While the road is difficult, because this war is not limited to Iraq or Afghanistan, but is worldwide, there are many reasons to be cautiously optimistic. As David Brooks noted in the New York Times, "Iraqis are growing more optimistic. Fifty-five percent of Iraqis say their lives are going well, up from 39 percent last August, according to a poll conducted by ABC News and other global television networks. Forty-nine percent now say the U.S. was right to invade Iraq, the highest figure recorded since this poll began in 2004."
Another positive is the provincial elections scheduled for October with national elections to follow.
Does anyone find it strange that support for U.S. efforts to quell the violence is higher in Iraq than in the United States? What is responsible for this approval gap? Part of the explanation is that too many Americans - including much of the media - have grown tired of the war. We want to move on to more pleasant things, like celebrities and the babies they are having out of wedlock.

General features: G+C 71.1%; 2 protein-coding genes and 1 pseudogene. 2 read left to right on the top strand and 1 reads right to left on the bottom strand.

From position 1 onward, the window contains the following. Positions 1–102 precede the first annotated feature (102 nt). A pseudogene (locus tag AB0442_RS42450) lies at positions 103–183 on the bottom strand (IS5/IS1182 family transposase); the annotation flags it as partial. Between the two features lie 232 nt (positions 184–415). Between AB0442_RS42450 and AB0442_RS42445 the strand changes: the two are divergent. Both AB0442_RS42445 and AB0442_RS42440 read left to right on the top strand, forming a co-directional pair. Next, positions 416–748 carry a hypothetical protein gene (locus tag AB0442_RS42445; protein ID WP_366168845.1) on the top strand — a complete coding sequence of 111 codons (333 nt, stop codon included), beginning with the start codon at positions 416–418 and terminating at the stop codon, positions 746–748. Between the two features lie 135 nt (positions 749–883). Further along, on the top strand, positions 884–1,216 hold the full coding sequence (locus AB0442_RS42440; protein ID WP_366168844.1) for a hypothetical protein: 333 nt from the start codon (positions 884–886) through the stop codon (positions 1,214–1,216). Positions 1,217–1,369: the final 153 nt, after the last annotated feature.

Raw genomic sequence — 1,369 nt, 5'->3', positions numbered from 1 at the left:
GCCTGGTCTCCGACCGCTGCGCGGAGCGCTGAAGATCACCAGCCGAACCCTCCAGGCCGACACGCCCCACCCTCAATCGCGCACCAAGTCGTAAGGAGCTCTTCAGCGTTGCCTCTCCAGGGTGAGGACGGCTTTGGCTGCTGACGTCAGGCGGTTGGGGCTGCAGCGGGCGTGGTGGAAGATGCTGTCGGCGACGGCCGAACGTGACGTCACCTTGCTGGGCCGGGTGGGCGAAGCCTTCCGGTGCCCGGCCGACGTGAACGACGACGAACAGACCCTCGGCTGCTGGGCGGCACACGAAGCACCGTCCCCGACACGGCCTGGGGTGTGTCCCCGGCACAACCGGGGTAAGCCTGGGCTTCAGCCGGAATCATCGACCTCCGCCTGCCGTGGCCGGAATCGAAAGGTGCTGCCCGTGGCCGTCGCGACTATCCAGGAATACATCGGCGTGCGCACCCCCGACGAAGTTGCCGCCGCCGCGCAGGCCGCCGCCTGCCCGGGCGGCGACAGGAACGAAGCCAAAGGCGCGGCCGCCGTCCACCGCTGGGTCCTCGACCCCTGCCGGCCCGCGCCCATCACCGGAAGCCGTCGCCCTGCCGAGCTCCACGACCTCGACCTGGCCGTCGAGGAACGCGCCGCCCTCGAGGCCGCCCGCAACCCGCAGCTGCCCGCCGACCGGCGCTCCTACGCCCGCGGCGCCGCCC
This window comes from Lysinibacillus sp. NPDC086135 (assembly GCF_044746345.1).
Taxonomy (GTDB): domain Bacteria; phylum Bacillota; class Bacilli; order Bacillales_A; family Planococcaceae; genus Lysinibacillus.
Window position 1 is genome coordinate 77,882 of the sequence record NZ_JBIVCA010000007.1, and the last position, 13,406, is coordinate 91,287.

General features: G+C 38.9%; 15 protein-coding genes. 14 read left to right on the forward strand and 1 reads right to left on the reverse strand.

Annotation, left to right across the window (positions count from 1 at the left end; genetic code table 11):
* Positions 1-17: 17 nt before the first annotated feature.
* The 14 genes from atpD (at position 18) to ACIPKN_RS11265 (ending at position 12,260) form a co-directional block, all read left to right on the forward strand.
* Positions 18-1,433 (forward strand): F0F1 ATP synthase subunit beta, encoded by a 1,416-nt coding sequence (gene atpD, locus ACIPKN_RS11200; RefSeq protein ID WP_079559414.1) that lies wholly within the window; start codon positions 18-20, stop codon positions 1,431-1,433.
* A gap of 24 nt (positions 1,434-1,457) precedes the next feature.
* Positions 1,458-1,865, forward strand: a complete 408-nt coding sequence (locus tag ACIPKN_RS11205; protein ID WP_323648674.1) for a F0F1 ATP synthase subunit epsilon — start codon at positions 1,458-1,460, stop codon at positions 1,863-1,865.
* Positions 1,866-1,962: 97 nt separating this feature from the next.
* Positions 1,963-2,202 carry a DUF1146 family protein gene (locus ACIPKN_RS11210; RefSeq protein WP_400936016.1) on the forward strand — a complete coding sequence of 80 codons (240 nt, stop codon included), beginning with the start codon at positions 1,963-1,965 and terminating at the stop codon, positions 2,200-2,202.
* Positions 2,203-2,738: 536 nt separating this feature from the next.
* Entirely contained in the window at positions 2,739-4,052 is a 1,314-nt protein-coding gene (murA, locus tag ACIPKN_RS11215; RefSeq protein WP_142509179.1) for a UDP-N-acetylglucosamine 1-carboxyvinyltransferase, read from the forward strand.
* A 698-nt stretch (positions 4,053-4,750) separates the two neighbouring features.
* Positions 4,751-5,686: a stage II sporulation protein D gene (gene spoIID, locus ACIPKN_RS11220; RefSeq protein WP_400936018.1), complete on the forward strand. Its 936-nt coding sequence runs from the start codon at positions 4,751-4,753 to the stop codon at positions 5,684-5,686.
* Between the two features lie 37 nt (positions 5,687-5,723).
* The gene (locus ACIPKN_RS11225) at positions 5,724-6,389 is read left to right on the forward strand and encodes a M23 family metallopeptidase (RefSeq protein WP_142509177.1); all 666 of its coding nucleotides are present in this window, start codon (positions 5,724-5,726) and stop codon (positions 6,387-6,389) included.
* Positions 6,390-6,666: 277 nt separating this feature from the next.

The enemies of freedom - ours and Iraq's - would be happy to see us return to such trivialities while they focus on winning their war.
As Ambassador Crocker put it, what is needed is resolve and commitment. Al-Qaida and other enemies of the United States seem to have it. They are betting we don't. We'll soon know who is right.
Cal Thomas is co-author (with Bob Beckel) of the book, "Common Ground: How to Stop the Partisan War That is Destroying America".
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